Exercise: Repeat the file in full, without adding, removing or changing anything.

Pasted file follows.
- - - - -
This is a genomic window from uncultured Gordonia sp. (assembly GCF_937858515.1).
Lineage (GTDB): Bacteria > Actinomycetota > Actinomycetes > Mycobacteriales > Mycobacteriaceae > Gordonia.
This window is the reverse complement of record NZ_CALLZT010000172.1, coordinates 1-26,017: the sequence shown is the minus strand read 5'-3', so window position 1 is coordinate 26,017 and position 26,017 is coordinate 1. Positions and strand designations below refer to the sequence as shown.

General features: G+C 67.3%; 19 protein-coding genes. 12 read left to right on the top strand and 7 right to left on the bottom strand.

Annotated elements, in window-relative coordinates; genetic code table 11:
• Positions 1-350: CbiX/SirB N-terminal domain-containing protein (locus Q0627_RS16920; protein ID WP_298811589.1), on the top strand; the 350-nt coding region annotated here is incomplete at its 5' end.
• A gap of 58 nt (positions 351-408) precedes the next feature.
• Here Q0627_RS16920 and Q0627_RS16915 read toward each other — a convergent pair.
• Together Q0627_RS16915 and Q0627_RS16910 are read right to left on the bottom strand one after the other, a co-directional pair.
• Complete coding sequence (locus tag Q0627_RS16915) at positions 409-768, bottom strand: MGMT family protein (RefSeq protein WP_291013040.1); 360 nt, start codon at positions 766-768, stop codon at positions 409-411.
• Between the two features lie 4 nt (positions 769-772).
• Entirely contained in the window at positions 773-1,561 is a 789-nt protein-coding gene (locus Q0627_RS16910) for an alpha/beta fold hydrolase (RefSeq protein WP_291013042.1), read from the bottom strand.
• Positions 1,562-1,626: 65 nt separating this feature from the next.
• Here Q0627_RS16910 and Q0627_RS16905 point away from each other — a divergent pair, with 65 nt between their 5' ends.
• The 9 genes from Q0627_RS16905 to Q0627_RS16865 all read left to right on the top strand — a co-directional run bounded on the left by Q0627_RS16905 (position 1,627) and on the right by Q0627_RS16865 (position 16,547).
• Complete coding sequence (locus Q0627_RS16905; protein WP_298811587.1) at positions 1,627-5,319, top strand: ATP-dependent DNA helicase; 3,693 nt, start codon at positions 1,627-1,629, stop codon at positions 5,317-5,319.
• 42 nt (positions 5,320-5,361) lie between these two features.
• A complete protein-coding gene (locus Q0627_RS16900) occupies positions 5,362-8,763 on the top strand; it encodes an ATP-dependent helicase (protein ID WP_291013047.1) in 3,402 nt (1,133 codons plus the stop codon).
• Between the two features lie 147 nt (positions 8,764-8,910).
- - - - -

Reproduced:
This is a genomic window from uncultured Gordonia sp. (assembly GCF_937858515.1).
Lineage (GTDB): Bacteria > Actinomycetota > Actinomycetes > Mycobacteriales > Mycobacteriaceae > Gordonia.
This window is the reverse complement of record NZ_CALLZT010000172.1, coordinates 1-26,017: the sequence shown is the minus strand read 5'-3', so window position 1 is coordinate 26,017 and position 26,017 is coordinate 1. Positions and strand designations below refer to the sequence as shown.

General features: G+C 67.3%; 19 protein-coding genes. 12 read left to right on the top strand and 7 right to left on the bottom strand.

Annotated elements, in window-relative coordinates; genetic code table 11:
• Positions 1-350: CbiX/SirB N-terminal domain-containing protein (locus Q0627_RS16920; protein ID WP_298811589.1), on the top strand; the 350-nt coding region annotated here is incomplete at its 5' end.
• A gap of 58 nt (positions 351-408) precedes the next feature.
• Here Q0627_RS16920 and Q0627_RS16915 read toward each other — a convergent pair.
• Together Q0627_RS16915 and Q0627_RS16910 are read right to left on the bottom strand one after the other, a co-directional pair.
• Complete coding sequence (locus tag Q0627_RS16915) at positions 409-768, bottom strand: MGMT family protein (RefSeq protein WP_291013040.1); 360 nt, start codon at positions 766-768, stop codon at positions 409-411.
• Between the two features lie 4 nt (positions 769-772).
• Entirely contained in the window at positions 773-1,561 is a 789-nt protein-coding gene (locus Q0627_RS16910) for an alpha/beta fold hydrolase (RefSeq protein WP_291013042.1), read from the bottom strand.
• Positions 1,562-1,626: 65 nt separating this feature from the next.
• Here Q0627_RS16910 and Q0627_RS16905 point away from each other — a divergent pair, with 65 nt between their 5' ends.
• The 9 genes from Q0627_RS16905 to Q0627_RS16865 all read left to right on the top strand — a co-directional run bounded on the left by Q0627_RS16905 (position 1,627) and on the right by Q0627_RS16865 (position 16,547).
• Complete coding sequence (locus Q0627_RS16905; protein WP_298811587.1) at positions 1,627-5,319, top strand: ATP-dependent DNA helicase; 3,693 nt, start codon at positions 1,627-1,629, stop codon at positions 5,317-5,319.
• 42 nt (positions 5,320-5,361) lie between these two features.
• A complete protein-coding gene (locus Q0627_RS16900) occupies positions 5,362-8,763 on the top strand; it encodes an ATP-dependent helicase (protein ID WP_291013047.1) in 3,402 nt (1,133 codons plus the stop codon).
• Between the two features lie 147 nt (positions 8,764-8,910).